The Clever Miss Jancy
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Miss Orabel Jancy is indeed clever, and she knows it. She is the author of several scientific books. When Orabel was born, a deathbed promise was made with a friend that Orabel and the friend's son should be given the opportunity to marry. Orabel only learns of the arrangement when she is grown up and the friend's son is already on his way from India -- to propose to her! More
Miss Orabel Jancy is indeed clever, and she knows it. The oldest of widowed Squire Jancy's six children, all living at home, Orabel is the author of several scientific books, and has many letters after her name. To Orabel, education and intellectual pursuits are everything that matter in life. She is secretary of a women's intellectual club that teaches that women are superior to men, and the members have all agreed to remain single because men would hold them back in their academic goals. However, when Orabel was born, a deathbed promise was made with a friend that Orabel and the friend's son, Harold Kingdon, should be given the opportunity to marry. Nobody thinks to mention this to Orabel, and she only learns of the arrangement when she is grown up and Harold Kingdon is already on his way from India -- to propose to her! Even before Harold arrives, Orabel decides she cannot possibly marry a lowly military doctor, when she is so intelligent. As soon as they meet, the feeling of dislike is mutual. But Orabel's younger sister, Annis, who never did well in academic subjects, is also of marriageable age, and would dearly love to settle down with the right man. Their younger brother and small sisters view the developing situation with interest.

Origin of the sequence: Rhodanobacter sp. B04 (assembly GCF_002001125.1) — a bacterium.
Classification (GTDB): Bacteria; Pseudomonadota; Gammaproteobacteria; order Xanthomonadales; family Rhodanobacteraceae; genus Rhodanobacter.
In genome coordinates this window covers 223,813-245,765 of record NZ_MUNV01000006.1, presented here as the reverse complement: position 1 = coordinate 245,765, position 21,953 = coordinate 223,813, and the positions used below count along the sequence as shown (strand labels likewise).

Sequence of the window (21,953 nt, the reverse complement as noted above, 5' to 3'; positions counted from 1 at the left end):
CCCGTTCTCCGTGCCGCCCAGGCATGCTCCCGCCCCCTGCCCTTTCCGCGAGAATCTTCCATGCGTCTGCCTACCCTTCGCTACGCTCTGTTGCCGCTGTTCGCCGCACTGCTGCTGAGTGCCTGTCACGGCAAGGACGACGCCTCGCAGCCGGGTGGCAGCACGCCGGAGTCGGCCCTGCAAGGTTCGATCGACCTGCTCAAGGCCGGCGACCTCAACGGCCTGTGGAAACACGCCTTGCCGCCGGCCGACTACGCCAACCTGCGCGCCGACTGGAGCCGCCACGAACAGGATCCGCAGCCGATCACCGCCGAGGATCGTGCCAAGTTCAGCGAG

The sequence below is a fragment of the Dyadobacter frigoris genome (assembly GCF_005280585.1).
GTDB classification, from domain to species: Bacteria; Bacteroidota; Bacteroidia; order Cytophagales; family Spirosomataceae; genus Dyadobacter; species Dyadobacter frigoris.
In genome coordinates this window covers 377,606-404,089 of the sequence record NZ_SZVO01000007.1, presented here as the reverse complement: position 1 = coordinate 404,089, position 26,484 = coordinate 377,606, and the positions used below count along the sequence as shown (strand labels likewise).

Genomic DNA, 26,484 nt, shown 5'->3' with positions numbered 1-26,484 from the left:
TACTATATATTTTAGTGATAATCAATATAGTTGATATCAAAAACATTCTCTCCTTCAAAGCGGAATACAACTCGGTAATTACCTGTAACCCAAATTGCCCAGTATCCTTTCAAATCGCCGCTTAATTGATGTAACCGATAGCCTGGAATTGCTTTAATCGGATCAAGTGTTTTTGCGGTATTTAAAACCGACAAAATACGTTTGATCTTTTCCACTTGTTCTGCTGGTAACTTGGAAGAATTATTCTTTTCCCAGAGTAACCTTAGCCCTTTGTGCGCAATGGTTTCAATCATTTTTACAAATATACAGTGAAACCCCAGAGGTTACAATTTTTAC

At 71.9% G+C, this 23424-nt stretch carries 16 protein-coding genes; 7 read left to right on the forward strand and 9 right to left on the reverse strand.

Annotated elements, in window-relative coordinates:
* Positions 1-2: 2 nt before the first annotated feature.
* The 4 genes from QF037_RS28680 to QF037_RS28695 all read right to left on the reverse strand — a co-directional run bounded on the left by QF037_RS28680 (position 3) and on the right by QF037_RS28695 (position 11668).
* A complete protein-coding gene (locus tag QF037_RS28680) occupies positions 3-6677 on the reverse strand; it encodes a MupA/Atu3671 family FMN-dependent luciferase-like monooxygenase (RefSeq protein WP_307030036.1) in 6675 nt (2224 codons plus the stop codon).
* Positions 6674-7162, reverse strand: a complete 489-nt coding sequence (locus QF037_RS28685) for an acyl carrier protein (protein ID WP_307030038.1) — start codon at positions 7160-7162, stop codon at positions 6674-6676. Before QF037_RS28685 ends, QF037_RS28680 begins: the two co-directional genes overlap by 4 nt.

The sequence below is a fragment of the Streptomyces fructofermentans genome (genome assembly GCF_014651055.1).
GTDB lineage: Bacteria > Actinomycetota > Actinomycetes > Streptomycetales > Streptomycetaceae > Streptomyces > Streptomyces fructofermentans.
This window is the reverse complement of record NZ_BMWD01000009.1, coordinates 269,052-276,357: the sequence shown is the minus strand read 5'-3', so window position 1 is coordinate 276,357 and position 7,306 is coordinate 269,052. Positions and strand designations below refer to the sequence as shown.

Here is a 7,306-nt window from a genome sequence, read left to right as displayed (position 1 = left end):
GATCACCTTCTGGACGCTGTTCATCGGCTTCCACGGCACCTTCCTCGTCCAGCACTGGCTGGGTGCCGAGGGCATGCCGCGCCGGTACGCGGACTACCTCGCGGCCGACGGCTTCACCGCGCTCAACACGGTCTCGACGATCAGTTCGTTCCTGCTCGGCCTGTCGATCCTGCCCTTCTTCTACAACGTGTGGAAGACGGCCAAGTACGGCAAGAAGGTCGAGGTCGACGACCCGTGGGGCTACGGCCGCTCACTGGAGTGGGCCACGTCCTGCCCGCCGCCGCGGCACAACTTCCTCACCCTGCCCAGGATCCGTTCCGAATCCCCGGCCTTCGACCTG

The Squire had never found courage to broach the fact of the offer to Orabel, who looks as though her blue eyes would wither the sheet of foreign notepaper in front of her.
“You know, Orabel,” puts in Annis, “we did hear something long ago about papa and mamma promising somebody or other out in India should have a chance to court you.”
“Oh, do say ‘yes,’ Orabel,” pleads a chorus of little sisters. “It will be so lovely to have a wedding, and Phil can be a page and wear a fancy dress.”
“Can he?” growls Philip. “I’d like to catch myself in lace and velvet like those kids at the Hemmings’ last week. Orabel, I think you ought to send him your portrait. Let him know, at least, what he’s wooing.”
With these words Philip beats a prudent retreat, and Orabel gives utterance to such tones that Annis, trembling at her side, is almost in tears.
“Has it come to this,” Orabel asks, “that I, the secretary of the Mount Athene Club, should be affronted, insulted by a letter like this? Am I not Orabel Jancy? Am I not the pioneer of a new and emancipating system? And who is this Harold Kingdon that he dares to cross my path with his jests concerning infantile betrothal?”